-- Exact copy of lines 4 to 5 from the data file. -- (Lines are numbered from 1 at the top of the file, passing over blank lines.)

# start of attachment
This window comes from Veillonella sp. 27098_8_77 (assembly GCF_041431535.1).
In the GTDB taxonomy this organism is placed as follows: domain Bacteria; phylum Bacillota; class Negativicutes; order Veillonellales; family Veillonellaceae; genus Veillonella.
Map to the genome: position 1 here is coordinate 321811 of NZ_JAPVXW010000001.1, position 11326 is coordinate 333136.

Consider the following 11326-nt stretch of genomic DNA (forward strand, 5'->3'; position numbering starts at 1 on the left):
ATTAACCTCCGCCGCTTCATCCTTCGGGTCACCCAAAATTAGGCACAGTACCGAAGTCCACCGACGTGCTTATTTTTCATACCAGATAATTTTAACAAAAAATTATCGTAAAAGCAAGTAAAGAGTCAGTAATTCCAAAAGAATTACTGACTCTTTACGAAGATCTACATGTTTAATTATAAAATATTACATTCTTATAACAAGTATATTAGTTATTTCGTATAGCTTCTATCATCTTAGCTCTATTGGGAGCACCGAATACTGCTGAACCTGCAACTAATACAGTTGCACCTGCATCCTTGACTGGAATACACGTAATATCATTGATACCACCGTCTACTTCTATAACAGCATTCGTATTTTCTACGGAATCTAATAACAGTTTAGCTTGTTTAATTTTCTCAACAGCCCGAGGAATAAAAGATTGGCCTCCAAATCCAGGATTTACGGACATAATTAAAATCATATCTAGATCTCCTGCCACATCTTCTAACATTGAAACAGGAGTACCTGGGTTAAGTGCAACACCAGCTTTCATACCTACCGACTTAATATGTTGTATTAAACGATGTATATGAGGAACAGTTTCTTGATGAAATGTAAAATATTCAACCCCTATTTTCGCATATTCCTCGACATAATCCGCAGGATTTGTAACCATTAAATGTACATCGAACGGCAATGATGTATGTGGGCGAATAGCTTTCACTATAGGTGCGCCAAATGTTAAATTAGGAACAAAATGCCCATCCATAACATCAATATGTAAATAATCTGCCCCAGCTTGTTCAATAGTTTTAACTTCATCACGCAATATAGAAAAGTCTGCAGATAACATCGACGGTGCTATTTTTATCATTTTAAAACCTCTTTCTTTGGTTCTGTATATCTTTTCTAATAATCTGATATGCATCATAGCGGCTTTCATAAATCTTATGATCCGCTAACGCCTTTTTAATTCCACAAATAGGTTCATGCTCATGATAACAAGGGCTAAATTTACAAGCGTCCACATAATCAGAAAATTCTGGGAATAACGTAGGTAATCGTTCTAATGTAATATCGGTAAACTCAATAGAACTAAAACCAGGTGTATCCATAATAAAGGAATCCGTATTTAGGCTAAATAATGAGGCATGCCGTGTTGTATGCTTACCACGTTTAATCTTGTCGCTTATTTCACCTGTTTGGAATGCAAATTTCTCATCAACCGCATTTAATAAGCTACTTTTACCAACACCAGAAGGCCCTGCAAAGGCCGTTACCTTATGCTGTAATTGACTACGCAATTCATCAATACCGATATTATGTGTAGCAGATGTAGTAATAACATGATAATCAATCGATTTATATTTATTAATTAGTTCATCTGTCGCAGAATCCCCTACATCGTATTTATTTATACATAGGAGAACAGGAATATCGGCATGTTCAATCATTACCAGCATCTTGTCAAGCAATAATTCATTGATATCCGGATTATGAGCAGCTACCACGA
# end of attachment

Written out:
Consider the following 11326-nt stretch of genomic DNA (forward strand, 5'->3'; position numbering starts at 1 on the left):
ATTAACCTCCGCCGCTTCATCCTTCGGGTCACCCAAAATTAGGCACAGTACCGAAGTCCACCGACGTGCTTATTTTTCATACCAGATAATTTTAACAAAAAATTATCGTAAAAGCAAGTAAAGAGTCAGTAATTCCAAAAGAATTACTGACTCTTTACGAAGATCTACATGTTTAATTATAAAATATTACATTCTTATAACAAGTATATTAGTTATTTCGTATAGCTTCTATCATCTTAGCTCTATTGGGAGCACCGAATACTGCTGAACCTGCAACTAATACAGTTGCACCTGCATCCTTGACTGGAATACACGTAATATCATTGATACCACCGTCTACTTCTATAACAGCATTCGTATTTTCTACGGAATCTAATAACAGTTTAGCTTGTTTAATTTTCTCAACAGCCCGAGGAATAAAAGATTGGCCTCCAAATCCAGGATTTACGGACATAATTAAAATCATATCTAGATCTCCTGCCACATCTTCTAACATTGAAACAGGAGTACCTGGGTTAAGTGCAACACCAGCTTTCATACCTACCGACTTAATATGTTGTATTAAACGATGTATATGAGGAACAGTTTCTTGATGAAATGTAAAATATTCAACCCCTATTTTCGCATATTCCTCGACATAATCCGCAGGATTTGTAACCATTAAATGTACATCGAACGGCAATGATGTATGTGGGCGAATAGCTTTCACTATAGGTGCGCCAAATGTTAAATTAGGAACAAAATGCCCATCCATAACATCAATATGTAAATAATCTGCCCCAGCTTGTTCAATAGTTTTAACTTCATCACGCAATATAGAAAAGTCTGCAGATAACATCGACGGTGCTATTTTTATCATTTTAAAACCTCTTTCTTTGGTTCTGTATATCTTTTCTAATAATCTGATATGCATCATAGCGGCTTTCATAAATCTTATGATCCGCTAACGCCTTTTTAATTCCACAAATAGGTTCATGCTCATGATAACAAGGGCTAAATTTACAAGCGTCCACATAATCAGAAAATTCTGGGAATAACGTAGGTAATCGTTCTAATGTAATATCGGTAAACTCAATAGAACTAAAACCAGGTGTATCCATAATAAAGGAATCCGTATTTAGGCTAAATAATGAGGCATGCCGTGTTGTATGCTTACCACGTTTAATCTTGTCGCTTATTTCACCTGTTTGGAATGCAAATTTCTCATCAACCGCATTTAATAAGCTACTTTTACCAACACCAGAAGGCCCTGCAAAGGCCGTTACCTTATGCTGTAATTGACTACGCAATTCATCAATACCGATATTATGTGTAGCAGATGTAGTAATAACATGATAATCAATCGATTTATATTTATTAATTAGTTCATCTGTCGCAGAATCCCCTACATCGTATTTATTTATACATAGGAGAACAGGAATATCGGCATGTTCAATCATTACCAGCATCTTGTCAAGCAATAATTCATTGATATCCGGATTATGAGCAGCTACCACGA